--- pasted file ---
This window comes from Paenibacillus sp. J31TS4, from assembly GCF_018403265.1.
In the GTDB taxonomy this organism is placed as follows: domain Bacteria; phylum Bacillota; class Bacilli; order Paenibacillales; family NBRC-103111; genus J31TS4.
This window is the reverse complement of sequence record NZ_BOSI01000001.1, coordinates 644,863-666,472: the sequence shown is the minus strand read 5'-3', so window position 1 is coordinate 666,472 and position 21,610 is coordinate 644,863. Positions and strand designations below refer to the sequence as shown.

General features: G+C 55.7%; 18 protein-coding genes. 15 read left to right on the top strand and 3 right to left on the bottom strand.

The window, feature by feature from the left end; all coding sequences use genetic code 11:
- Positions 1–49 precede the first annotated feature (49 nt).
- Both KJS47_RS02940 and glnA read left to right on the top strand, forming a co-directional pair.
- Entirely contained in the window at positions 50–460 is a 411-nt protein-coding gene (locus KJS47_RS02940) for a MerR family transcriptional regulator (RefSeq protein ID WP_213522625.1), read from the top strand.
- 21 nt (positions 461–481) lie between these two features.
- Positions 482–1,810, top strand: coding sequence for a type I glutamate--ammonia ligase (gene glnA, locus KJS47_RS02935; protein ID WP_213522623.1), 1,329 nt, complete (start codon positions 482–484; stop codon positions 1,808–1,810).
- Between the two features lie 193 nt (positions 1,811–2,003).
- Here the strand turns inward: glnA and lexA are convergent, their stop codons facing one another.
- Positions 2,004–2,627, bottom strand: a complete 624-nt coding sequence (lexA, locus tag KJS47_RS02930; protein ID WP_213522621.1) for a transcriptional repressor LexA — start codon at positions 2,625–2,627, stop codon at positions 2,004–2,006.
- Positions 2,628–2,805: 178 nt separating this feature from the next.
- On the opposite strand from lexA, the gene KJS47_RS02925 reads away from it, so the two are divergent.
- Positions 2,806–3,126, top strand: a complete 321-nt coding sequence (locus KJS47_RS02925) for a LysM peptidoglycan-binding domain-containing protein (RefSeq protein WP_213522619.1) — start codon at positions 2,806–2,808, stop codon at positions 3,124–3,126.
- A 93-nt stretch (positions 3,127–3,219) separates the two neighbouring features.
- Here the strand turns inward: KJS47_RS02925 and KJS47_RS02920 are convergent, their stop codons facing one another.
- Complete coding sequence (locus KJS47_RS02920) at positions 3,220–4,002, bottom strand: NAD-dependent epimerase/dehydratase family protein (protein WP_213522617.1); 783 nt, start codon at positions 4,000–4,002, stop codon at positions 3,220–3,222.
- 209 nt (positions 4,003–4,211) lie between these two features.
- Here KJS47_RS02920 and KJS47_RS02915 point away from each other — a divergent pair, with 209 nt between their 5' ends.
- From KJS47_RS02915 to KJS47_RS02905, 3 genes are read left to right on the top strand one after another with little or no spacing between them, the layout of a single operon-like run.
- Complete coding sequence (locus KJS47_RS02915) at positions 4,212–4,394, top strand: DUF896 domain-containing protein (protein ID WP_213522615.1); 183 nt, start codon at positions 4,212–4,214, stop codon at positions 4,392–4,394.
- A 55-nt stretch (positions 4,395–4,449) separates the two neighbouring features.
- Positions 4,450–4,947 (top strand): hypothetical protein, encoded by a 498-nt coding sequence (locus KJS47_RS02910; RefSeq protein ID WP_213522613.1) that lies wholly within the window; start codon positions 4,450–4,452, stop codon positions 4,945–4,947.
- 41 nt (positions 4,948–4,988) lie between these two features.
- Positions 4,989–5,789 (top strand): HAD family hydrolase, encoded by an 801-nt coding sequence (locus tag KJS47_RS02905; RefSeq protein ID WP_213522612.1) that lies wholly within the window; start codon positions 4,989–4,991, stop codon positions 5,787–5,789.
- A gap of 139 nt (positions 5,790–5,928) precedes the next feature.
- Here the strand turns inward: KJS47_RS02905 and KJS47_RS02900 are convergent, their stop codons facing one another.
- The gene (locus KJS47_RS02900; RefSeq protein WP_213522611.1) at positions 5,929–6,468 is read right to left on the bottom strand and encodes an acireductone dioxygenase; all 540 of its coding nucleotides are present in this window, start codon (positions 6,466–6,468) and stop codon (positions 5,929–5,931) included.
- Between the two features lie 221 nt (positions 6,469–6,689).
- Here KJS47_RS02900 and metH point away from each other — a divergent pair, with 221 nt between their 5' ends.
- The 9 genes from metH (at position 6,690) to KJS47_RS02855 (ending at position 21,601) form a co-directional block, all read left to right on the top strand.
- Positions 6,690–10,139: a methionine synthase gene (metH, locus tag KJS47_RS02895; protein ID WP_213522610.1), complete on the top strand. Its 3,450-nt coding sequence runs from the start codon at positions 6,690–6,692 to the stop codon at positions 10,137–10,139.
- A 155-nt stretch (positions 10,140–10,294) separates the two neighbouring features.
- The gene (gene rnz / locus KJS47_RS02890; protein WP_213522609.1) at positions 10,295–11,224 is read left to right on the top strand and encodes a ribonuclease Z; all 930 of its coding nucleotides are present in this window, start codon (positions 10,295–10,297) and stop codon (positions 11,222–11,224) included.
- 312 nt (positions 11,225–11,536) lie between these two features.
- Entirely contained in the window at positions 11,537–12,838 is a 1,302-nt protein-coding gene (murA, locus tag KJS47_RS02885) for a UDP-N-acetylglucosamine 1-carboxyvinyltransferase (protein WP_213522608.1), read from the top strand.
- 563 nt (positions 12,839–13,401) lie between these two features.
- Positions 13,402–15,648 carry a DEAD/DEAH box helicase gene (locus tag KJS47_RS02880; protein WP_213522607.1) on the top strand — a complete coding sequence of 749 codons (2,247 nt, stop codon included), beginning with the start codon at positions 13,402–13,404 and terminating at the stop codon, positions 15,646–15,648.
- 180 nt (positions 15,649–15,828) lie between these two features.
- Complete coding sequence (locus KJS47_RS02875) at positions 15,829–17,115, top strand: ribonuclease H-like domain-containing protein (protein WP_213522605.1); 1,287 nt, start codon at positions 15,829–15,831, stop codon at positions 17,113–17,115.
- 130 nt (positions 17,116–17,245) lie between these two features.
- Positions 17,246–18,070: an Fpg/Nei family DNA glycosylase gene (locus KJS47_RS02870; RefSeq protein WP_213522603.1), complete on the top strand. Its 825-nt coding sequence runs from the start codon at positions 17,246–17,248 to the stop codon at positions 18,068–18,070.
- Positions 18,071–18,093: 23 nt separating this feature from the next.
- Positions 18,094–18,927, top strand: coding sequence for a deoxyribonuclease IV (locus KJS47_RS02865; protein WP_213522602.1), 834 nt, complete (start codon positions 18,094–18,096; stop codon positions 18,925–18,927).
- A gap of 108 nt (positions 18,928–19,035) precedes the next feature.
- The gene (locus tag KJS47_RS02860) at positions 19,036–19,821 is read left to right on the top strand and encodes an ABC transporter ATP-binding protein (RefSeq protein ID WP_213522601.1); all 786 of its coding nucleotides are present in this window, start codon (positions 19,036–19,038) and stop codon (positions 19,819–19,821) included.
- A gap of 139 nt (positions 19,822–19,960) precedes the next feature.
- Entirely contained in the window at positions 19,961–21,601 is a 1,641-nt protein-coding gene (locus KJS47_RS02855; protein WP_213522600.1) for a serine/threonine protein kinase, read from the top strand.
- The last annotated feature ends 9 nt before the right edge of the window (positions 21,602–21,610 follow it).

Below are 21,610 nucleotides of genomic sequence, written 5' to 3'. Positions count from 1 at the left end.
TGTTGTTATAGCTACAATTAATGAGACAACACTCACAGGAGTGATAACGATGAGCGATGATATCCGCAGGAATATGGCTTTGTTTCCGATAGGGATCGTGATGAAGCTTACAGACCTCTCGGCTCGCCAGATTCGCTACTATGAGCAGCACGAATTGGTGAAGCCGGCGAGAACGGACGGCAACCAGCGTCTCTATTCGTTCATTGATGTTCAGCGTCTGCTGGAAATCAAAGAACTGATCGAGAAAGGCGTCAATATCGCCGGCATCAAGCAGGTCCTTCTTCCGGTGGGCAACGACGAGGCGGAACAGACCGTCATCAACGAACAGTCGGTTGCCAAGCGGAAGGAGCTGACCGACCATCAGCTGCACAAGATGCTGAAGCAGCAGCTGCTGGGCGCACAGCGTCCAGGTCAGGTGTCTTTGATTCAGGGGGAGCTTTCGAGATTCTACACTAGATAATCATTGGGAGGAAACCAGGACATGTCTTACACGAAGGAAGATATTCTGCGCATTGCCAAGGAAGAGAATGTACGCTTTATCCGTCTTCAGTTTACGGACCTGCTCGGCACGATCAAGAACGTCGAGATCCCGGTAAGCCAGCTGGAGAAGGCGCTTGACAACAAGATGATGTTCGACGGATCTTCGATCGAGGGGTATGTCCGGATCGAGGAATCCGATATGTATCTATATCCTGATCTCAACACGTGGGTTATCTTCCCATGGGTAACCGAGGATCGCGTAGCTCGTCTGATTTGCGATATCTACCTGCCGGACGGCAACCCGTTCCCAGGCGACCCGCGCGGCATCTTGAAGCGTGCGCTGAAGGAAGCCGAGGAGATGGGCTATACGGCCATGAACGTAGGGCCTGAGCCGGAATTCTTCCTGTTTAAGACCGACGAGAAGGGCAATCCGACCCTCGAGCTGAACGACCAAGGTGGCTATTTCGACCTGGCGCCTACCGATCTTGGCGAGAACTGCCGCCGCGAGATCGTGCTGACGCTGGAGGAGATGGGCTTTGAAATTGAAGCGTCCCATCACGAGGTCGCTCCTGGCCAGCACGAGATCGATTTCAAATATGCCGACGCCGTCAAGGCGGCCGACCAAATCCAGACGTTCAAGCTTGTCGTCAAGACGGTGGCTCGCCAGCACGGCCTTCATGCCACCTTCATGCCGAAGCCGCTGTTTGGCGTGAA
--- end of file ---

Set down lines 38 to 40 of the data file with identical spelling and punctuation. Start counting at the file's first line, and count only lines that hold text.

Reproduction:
- Entirely contained in the window at positions 11,537–12,838 is a 1,302-nt protein-coding gene (murA, locus tag KJS47_RS02885) for a UDP-N-acetylglucosamine 1-carboxyvinyltransferase (protein WP_213522608.1), read from the top strand.
- 563 nt (positions 12,839–13,401) lie between these two features.
- Positions 13,402–15,648 carry a DEAD/DEAH box helicase gene (locus tag KJS47_RS02880; protein WP_213522607.1) on the top strand — a complete coding sequence of 749 codons (2,247 nt, stop codon included), beginning with the start codon at positions 13,402–13,404 and terminating at the stop codon, positions 15,646–15,648.